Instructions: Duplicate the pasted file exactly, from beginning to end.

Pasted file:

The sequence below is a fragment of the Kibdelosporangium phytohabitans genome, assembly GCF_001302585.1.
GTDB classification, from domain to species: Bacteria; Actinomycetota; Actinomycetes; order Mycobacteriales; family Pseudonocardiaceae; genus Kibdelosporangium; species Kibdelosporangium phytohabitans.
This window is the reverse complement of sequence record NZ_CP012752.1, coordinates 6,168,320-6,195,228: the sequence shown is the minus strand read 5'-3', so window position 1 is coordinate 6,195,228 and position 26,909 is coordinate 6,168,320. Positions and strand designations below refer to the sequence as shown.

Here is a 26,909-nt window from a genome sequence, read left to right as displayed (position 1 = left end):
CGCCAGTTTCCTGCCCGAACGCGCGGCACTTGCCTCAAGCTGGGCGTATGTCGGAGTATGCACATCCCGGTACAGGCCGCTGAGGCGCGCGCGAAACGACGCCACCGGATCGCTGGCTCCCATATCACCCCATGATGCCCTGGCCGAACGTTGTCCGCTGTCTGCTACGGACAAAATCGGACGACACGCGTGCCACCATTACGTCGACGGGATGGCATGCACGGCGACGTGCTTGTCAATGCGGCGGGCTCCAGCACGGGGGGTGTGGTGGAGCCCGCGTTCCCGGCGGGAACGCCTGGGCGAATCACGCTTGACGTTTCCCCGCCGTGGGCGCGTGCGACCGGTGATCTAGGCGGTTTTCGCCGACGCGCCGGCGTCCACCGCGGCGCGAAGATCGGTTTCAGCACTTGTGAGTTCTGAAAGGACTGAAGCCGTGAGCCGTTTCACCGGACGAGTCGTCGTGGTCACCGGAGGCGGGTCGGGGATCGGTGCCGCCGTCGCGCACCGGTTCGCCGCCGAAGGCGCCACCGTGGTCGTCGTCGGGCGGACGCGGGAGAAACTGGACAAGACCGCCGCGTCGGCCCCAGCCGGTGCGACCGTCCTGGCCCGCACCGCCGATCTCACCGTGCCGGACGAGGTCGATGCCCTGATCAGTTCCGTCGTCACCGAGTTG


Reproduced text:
The sequence below is a fragment of the Kibdelosporangium phytohabitans genome, assembly GCF_001302585.1.
GTDB classification, from domain to species: Bacteria; Actinomycetota; Actinomycetes; order Mycobacteriales; family Pseudonocardiaceae; genus Kibdelosporangium; species Kibdelosporangium phytohabitans.
This window is the reverse complement of sequence record NZ_CP012752.1, coordinates 6,168,320-6,195,228: the sequence shown is the minus strand read 5'-3', so window position 1 is coordinate 6,195,228 and position 26,909 is coordinate 6,168,320. Positions and strand designations below refer to the sequence as shown.

Here is a 26,909-nt window from a genome sequence, read left to right as displayed (position 1 = left end):
CGCCAGTTTCCTGCCCGAACGCGCGGCACTTGCCTCAAGCTGGGCGTATGTCGGAGTATGCACATCCCGGTACAGGCCGCTGAGGCGCGCGCGAAACGACGCCACCGGATCGCTGGCTCCCATATCACCCCATGATGCCCTGGCCGAACGTTGTCCGCTGTCTGCTACGGACAAAATCGGACGACACGCGTGCCACCATTACGTCGACGGGATGGCATGCACGGCGACGTGCTTGTCAATGCGGCGGGCTCCAGCACGGGGGGTGTGGTGGAGCCCGCGTTCCCGGCGGGAACGCCTGGGCGAATCACGCTTGACGTTTCCCCGCCGTGGGCGCGTGCGACCGGTGATCTAGGCGGTTTTCGCCGACGCGCCGGCGTCCACCGCGGCGCGAAGATCGGTTTCAGCACTTGTGAGTTCTGAAAGGACTGAAGCCGTGAGCCGTTTCACCGGACGAGTCGTCGTGGTCACCGGAGGCGGGTCGGGGATCGGTGCCGCCGTCGCGCACCGGTTCGCCGCCGAAGGCGCCACCGTGGTCGTCGTCGGGCGGACGCGGGAGAAACTGGACAAGACCGCCGCGTCGGCCCCAGCCGGTGCGACCGTCCTGGCCCGCACCGCCGATCTCACCGTGCCGGACGAGGTCGATGCCCTGATCAGTTCCGTCGTCACCGAGTTG